McKaig recalls that the dress code was far more strict. It was commonplace for girls to wear dresses, pantyhose, and dress flats or low heels, and boys generally wore khakis with belts and dress shirts. Things loosened up a bit when headmaster Doug Eveleth made the decision to permit students to wear jeans on Mondays only.
For the first several years of her career at PD, McKaig says that teachers had a wide range of responsibilities in addition to their teaching duties. “Betty Jo Steele was a full-time math teacher, head of the Math Department, served as admissions director, composed all of the seniors’ college letters, directed student activities, and handled attendance for the entire school.” McKaig herself has worn many hats. At different times during her career, she has taught journalism, drama, Yearbook, and SAT prep, and this was on top of teaching all of the Latin classes that the school offered. She was also the faculty leader of the Keyettes, theater director, and Middle School cheerleading coach.
Roberta McKaig in her role as the Yearbook adviser in the 1980s.
Each job came with its own set of challenges. As a Latin teacher, she spent years without her own classroom and had to carry her materials from place to place. As the theater teacher, she conducted rehearsals in the drama classroom because the only stage was in the Ridenhour gym, and it was constantly in use. Often, the first time the actors would use the stage with an open curtain was on opening night.
So, while she was definitely busy, McKaig says that the pace of life back then didn’t seem as intense as it does today, but she thinks this could be because everyone was equally involved. McKaig says that she actually misses teaching the other courses because they gave her an opportunity to know more of the students than she does now.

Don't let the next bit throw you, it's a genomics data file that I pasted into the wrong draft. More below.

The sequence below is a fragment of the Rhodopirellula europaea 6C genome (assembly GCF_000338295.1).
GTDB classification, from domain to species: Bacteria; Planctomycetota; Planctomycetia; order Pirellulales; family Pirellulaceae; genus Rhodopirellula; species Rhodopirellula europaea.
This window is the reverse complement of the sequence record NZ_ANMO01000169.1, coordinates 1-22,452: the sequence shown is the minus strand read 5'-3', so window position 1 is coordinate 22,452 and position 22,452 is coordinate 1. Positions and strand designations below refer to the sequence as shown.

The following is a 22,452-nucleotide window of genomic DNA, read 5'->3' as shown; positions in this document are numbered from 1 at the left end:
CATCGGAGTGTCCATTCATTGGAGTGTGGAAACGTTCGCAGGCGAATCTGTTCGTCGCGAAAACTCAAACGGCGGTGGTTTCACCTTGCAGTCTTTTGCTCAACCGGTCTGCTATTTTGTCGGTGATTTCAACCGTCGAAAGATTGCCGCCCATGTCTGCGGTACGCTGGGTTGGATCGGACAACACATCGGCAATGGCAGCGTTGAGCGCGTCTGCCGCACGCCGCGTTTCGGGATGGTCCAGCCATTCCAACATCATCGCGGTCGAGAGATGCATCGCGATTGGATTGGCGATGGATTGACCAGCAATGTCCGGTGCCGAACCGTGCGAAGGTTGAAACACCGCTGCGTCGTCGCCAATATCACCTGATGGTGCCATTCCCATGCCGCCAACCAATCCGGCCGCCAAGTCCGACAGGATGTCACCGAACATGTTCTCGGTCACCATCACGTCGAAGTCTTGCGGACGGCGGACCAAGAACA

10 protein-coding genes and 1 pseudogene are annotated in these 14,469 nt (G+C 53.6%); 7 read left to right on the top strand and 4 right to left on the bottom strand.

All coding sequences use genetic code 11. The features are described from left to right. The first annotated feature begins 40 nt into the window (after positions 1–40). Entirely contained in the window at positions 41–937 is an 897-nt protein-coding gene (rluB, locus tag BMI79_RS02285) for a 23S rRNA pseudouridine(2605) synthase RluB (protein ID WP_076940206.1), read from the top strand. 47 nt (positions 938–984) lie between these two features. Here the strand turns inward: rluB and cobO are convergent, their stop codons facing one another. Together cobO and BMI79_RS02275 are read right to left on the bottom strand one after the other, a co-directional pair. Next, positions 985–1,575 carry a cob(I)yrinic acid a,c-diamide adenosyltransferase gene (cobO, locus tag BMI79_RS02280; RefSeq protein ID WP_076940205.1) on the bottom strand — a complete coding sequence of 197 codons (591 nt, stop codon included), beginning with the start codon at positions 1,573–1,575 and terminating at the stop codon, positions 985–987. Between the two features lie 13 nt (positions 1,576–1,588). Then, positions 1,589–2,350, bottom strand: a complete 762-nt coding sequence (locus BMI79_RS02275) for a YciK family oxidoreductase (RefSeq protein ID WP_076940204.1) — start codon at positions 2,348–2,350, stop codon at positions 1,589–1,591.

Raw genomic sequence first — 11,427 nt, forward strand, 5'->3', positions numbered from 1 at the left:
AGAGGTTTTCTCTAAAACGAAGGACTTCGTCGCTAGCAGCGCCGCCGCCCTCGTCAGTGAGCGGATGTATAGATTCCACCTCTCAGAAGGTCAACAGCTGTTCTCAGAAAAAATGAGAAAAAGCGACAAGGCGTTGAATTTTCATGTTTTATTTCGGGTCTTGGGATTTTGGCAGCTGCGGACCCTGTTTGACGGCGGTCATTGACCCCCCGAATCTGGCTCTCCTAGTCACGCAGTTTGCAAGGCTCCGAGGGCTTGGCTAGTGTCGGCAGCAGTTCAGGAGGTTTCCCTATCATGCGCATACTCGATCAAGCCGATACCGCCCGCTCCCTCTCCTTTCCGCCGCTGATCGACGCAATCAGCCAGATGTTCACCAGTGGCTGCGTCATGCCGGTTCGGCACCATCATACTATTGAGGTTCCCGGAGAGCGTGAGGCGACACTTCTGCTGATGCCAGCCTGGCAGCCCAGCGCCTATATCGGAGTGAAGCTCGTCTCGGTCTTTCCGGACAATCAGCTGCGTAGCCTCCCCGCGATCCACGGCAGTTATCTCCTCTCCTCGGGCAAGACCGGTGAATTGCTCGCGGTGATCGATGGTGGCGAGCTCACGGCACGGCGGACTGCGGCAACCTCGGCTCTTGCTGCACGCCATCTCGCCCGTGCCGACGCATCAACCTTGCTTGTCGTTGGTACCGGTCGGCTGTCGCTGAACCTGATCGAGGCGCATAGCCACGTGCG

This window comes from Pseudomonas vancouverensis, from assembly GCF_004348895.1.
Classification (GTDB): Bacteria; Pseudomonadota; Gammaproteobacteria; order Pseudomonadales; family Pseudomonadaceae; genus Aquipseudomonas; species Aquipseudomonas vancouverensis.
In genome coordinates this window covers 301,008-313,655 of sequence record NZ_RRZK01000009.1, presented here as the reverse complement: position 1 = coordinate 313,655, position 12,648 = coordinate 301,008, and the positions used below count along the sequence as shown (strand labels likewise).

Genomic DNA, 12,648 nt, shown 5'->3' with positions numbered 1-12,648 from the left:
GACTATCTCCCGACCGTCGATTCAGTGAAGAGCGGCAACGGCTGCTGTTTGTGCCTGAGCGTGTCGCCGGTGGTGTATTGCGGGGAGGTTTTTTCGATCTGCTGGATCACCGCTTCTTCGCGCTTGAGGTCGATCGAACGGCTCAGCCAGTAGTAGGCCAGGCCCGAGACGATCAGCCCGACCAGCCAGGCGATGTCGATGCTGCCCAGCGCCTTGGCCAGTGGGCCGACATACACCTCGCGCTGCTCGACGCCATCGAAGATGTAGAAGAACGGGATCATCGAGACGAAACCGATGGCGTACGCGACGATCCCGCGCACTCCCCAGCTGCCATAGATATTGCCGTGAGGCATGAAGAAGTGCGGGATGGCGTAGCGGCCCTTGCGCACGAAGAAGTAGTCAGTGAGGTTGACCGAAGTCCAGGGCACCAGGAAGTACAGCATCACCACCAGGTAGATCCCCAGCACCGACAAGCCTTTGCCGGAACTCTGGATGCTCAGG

The World Language department in the 1980s.
As the school has grown, some of its traditions have changed. McKaig remembers fondly how Homecoming was more of an all-school affair. Each grade in the Upper School had to come up with its own chant and dance, and the number of points awarded to a class was closely tied to the percentage of students who participated. One year, the entire senior class went onto the gym floor to perform a dance set to Michael Jackson’s “Thriller” that included moonwalking and a fog created with dry ice. Each class would also create “spirit links,” which were chains of rings made from red, white, and blue construction paper. During Homecoming Week, students would bring garbage bags filled with paper chains and would hang them in the hallways of the school – there were often so many spirit links draped along the ceilings that people would have to duck under them to get to class.
Roberta McKaig teaches class in the 1980s.
McKaig also notes that there seemed to be more time in the day to appreciate the talents of individual students. Several times per year, each class would be shortened by five minutes so that the mid-morning break could be made an hour-long, and during these times, students would display their talents. She vividly remembers stunning performances such as a male soccer player sitting on a stool in the middle of the gym singing a beautiful rendition of “Once, Twice, Three Times a Lady,” a basketball player singing James Taylor’s “Fire and Rain,” and a young woman signing “Even Now” by Barry Manilow. McKaig says, “It was before we had facilities [like we do now], but we had heart.”
McKaig has always been amazed by the talent of the students at PD. “I’m always blown away by how these young people can be athletes and students at our level and still have the time to develop these talents – it’s just mind-boggling.” And, she says that the students today are in many ways even more accomplished than they were in the past, but the difference is that there is less time in the day for the entire school to appreciate one another. She says that although the Performing Arts Department puts on incredible performances, these usually happen in the evening. Therefore, the people in the audience are mostly parents, siblings, and a few friends and teachers, so a good portion of the student body has fewer opportunities to see how talented their peers are.